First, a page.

Step #2: Don’t quit your day job (yet)

While it might be tempting to march into your boss’s office and put in your two weeks’ notice the day after you sell your first painting or get into a gallery, you should be judicious at first.

From Antrese:

“When they start selling their work, it is tempting to quit. They think ‘If I can sell X with a full time job, I could 10X that if I just had more time to paint. I need to quit my job.’ Sounds logical enough.

What they don’t understand is what happens in their heads when they no longer have a steady paycheck. Even if they were smart and put cushion money aside, the mindset inevitably shifts from ‘I’ll create the best painting I can, if it doesn’t sell right away, it doesn’t really matter’ to ‘I worked hard for that savings and every day I don’t sell, I’m a day closer to losing it all. This painting HAS to sell.’

That’s a lot of pressure and the perfect environment for creative paralysis. Instead, Antrese suggests you resist temptation and keep your job — at least, until you can feasibly sustain yourself on your craft.

“Keep your job,” she says. “Take a ‘pay cut’ and live only off the profits from your art. Can you pay all your bills? Are you comfortable?

Step #3: Think of Different Ways to Monetize Your Art

It’s critical to think of different ways to monetize your art in order to achieve both creative and financial success. Before just diving in, you’ll want to evaluate your skill sets and what makes you most comfortable.

Whatever it is you decide to try, remember that everything is an extension of your brand as an artist and you need to ask yourself if the path you’re on will lead you toward your bigger goals. So, get ready to think outside of the box and diversify your revenue streams with some creative ways to monetize your art.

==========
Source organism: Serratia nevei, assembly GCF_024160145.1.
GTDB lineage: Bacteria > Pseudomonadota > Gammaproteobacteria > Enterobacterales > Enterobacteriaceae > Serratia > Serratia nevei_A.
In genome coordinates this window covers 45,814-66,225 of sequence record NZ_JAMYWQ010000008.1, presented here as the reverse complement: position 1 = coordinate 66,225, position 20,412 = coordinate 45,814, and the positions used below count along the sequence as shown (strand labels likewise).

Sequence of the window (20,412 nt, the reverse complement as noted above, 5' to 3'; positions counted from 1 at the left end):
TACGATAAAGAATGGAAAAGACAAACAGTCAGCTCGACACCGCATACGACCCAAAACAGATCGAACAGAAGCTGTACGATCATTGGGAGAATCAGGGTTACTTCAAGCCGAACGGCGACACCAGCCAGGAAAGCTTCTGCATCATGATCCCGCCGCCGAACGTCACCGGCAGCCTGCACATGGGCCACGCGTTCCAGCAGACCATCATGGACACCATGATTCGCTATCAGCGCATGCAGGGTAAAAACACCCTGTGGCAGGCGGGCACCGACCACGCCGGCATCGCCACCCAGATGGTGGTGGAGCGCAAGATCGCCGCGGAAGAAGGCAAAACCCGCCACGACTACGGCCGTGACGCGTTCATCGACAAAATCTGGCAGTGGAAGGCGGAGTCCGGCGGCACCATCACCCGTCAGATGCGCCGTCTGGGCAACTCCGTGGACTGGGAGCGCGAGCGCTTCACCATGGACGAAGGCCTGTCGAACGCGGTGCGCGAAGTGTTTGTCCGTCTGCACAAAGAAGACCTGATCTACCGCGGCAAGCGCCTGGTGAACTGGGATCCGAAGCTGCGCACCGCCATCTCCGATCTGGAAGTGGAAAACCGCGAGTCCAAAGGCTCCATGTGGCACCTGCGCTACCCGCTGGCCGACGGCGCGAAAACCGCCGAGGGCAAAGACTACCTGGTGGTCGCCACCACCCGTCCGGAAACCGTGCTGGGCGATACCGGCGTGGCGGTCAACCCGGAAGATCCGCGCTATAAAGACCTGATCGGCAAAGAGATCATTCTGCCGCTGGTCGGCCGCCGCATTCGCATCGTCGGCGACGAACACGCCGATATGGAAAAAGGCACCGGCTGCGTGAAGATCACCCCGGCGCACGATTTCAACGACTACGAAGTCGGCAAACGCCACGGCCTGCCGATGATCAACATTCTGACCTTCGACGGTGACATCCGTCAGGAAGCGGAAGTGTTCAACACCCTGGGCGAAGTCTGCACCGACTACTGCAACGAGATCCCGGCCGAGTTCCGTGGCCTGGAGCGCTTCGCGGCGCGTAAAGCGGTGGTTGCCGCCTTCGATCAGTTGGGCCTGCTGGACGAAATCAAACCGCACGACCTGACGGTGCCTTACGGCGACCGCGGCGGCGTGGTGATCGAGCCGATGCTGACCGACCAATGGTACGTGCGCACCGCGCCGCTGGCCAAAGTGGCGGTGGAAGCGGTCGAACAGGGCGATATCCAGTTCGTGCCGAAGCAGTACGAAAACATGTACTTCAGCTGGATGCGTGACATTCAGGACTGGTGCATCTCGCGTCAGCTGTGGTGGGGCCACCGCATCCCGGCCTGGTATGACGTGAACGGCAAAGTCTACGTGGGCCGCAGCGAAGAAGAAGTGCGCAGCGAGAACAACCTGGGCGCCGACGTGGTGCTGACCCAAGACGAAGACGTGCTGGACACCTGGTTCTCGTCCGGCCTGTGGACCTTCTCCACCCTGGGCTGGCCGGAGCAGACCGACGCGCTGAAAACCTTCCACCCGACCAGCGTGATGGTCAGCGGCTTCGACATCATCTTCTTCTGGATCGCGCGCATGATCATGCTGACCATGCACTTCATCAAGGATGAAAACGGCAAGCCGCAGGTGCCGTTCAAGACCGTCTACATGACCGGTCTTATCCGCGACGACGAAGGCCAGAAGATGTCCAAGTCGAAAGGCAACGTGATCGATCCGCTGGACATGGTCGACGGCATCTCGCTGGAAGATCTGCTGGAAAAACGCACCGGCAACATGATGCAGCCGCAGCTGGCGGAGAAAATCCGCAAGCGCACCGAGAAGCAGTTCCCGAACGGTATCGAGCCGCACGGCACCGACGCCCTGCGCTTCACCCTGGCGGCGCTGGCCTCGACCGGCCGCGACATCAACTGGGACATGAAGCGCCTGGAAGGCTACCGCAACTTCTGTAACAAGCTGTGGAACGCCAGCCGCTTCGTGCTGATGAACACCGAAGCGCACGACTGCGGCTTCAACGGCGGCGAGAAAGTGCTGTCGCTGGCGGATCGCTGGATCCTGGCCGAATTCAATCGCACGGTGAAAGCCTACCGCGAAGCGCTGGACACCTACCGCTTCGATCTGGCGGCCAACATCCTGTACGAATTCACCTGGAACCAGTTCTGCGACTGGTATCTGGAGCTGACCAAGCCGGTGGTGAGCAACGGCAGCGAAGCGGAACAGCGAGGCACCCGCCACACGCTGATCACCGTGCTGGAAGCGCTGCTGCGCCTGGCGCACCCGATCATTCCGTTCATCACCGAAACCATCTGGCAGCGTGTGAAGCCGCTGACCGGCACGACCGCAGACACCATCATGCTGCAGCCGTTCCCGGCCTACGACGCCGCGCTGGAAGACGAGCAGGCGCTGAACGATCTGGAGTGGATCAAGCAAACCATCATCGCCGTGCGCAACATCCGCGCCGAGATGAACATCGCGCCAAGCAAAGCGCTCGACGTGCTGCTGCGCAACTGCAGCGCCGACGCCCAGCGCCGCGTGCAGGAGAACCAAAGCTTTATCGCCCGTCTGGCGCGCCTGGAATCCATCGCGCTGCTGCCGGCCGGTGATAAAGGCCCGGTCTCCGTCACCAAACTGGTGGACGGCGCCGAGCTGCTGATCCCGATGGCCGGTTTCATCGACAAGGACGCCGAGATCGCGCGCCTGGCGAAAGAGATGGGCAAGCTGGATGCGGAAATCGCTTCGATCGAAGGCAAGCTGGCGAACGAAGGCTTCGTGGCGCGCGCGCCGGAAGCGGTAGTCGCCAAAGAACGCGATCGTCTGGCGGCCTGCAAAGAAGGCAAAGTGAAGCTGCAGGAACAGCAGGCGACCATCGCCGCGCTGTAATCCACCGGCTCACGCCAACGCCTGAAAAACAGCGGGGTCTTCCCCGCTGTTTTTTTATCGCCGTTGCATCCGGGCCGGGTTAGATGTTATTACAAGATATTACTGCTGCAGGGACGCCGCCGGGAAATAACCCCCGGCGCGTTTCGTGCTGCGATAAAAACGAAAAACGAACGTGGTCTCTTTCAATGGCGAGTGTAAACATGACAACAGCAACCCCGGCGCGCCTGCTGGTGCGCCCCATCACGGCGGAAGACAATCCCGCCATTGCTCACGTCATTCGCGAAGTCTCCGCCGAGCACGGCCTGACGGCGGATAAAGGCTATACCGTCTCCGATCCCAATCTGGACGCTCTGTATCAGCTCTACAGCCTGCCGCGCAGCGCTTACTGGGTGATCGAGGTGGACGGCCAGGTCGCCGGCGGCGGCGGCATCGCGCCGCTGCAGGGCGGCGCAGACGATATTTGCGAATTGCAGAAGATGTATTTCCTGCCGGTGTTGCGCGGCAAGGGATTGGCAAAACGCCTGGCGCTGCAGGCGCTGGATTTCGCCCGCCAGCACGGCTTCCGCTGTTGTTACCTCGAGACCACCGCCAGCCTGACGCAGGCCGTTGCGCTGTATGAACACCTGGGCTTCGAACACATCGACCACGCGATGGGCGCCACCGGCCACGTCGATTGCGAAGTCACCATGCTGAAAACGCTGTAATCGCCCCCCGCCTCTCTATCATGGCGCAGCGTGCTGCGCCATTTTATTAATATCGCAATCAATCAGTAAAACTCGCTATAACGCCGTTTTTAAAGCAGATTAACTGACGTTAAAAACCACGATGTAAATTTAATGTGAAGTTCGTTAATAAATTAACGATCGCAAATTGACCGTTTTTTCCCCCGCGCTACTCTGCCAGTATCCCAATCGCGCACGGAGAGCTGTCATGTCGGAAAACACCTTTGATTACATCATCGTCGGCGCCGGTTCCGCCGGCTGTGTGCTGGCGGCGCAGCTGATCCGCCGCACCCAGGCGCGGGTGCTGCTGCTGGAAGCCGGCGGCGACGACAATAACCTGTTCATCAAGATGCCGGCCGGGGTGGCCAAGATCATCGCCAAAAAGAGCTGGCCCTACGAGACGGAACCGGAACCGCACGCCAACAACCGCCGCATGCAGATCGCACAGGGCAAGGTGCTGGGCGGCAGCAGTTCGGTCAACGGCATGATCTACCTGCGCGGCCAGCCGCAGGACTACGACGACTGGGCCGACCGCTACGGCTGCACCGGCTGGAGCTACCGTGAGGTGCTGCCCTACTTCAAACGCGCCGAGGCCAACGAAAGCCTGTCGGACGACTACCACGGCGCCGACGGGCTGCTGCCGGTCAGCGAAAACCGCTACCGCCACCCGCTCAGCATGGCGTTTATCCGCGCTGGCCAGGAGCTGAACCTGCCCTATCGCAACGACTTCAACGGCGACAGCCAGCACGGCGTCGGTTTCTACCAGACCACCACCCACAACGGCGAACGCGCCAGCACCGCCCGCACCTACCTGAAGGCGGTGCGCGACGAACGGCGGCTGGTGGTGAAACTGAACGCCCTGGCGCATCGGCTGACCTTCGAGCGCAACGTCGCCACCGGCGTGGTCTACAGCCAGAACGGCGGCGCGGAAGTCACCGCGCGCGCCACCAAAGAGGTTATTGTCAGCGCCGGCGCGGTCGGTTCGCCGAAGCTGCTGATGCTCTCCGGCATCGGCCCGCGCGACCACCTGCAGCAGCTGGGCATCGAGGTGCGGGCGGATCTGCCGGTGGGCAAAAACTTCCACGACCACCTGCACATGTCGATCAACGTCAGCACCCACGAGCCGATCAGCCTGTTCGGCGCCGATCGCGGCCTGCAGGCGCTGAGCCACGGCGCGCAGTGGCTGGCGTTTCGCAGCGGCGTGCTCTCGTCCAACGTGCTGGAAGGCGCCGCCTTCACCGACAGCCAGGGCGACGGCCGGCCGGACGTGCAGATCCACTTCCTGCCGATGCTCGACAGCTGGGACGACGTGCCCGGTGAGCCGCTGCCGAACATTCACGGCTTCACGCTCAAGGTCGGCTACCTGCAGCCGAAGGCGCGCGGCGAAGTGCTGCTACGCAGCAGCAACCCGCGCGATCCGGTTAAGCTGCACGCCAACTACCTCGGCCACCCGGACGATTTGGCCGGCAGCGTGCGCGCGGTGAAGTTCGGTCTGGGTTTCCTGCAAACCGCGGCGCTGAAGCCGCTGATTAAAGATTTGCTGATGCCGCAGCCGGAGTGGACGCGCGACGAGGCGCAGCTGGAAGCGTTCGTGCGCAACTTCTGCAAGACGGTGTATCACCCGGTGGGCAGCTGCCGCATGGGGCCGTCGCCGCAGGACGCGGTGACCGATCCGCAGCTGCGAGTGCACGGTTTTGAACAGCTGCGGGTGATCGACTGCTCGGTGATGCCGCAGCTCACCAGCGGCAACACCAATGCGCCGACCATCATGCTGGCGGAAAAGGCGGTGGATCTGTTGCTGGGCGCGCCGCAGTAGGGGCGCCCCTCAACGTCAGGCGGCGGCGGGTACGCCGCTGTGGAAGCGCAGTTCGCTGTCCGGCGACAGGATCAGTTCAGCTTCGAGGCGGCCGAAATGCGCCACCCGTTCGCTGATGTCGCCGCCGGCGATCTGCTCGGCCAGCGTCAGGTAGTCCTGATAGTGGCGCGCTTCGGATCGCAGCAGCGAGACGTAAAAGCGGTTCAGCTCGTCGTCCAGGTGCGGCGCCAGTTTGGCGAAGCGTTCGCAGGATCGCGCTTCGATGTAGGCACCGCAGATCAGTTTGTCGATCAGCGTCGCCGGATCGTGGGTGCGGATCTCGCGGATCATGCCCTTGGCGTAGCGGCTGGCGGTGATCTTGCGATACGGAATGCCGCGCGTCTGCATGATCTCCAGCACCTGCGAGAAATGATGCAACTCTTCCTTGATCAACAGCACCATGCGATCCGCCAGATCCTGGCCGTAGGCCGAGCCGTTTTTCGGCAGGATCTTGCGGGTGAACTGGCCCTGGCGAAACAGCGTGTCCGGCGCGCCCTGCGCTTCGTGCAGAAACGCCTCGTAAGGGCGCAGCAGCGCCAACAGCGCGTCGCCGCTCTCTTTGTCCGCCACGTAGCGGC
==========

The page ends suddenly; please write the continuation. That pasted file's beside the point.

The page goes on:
8 Alternative Ways to Earn Money from Your Creativity

Sell Prints of Your Work. The obvious way to make money is to sell your artwork itself, but it can also be very lucrative to sell prints of your work to earn a little passive income.

  • Take it to the Streets. Upmarkets.

  • Teach an Online Course.

  • Create a Membership Site.

  • Write a Book. Ebook, How To Book etc.

  • Write a Blog.

  • Do an Art Exhibition

  • Private Commissions

According to a survey in Art Business Today, these were the top 10 best-selling subjects for paintings in the UK:

  • Modern or semi-abstract landscapes.

  • Figure studies (excluding nudes)

  • Seascapes, harbour, and beach scenes.

  • Impressionistic landscapes.

8 Best Places to Buy and Sell Art Online

1 Amazon.

2 eBay.

3 Etsy.

4 deviantART.

5 500px.

6 Zazzle.

7 CafePress.

8 Redbubble.

Referrences:

  • Can you make any kind of living as an artist? By Elizabeth Day

  • Rockstar.com

  • 8 Innovative Ways to Make Money From Your Art by Jessica Stewart

Gail Circular.png

Hi, I’m GaFra

Welcome! Hope you enjoy my blog, thank you for visiting. Come learn more about me, there is much more to read and FREEBIES for you.

Also visit my other blogs at triniartstudio.org and gafraihairu.com.

Get your  FREE DAILY PRINTABLE PLANNER  here at  gafra.org  and many other Printables.

Get your FREE DAILY PRINTABLE PLANNER here at gafra.org and many other Printables.

Keep following my different posts and Let me help you start your art journey. Get your FREE ART SUPPLIES CHECKLIST FOR BEGINNERS HERE.

Get your  FREE DOWNLOAD : An EASY GUIDE on   “How to Paint an Abstract” OR my      LOOK-BOOK

Get your FREE DOWNLOAD: An EASY GUIDE on “How to Paint an Abstract” OR my LOOK-BOOK

Read This

Love has no bounds.

JOIN MY LIST

Can You Be A Successful Self Taught Artist?

Can a self taught artist make it in the art world? I think so. Read this and let me know what you think? www.gafra.org

Hi Guys…although I have been an artist for about 8 years or more and I strated via very simple classes then on my own I pursued other instructors to learn more I now realise that I am now self taught. I do a lot of research as you know and most of my learning more about Art was through the internet. Yes you guessed it…YOUTUBE…I found so many wonderful artist on you tube and via their demo’s O was able to improve certain aspects of my techniques that i was having some problems with.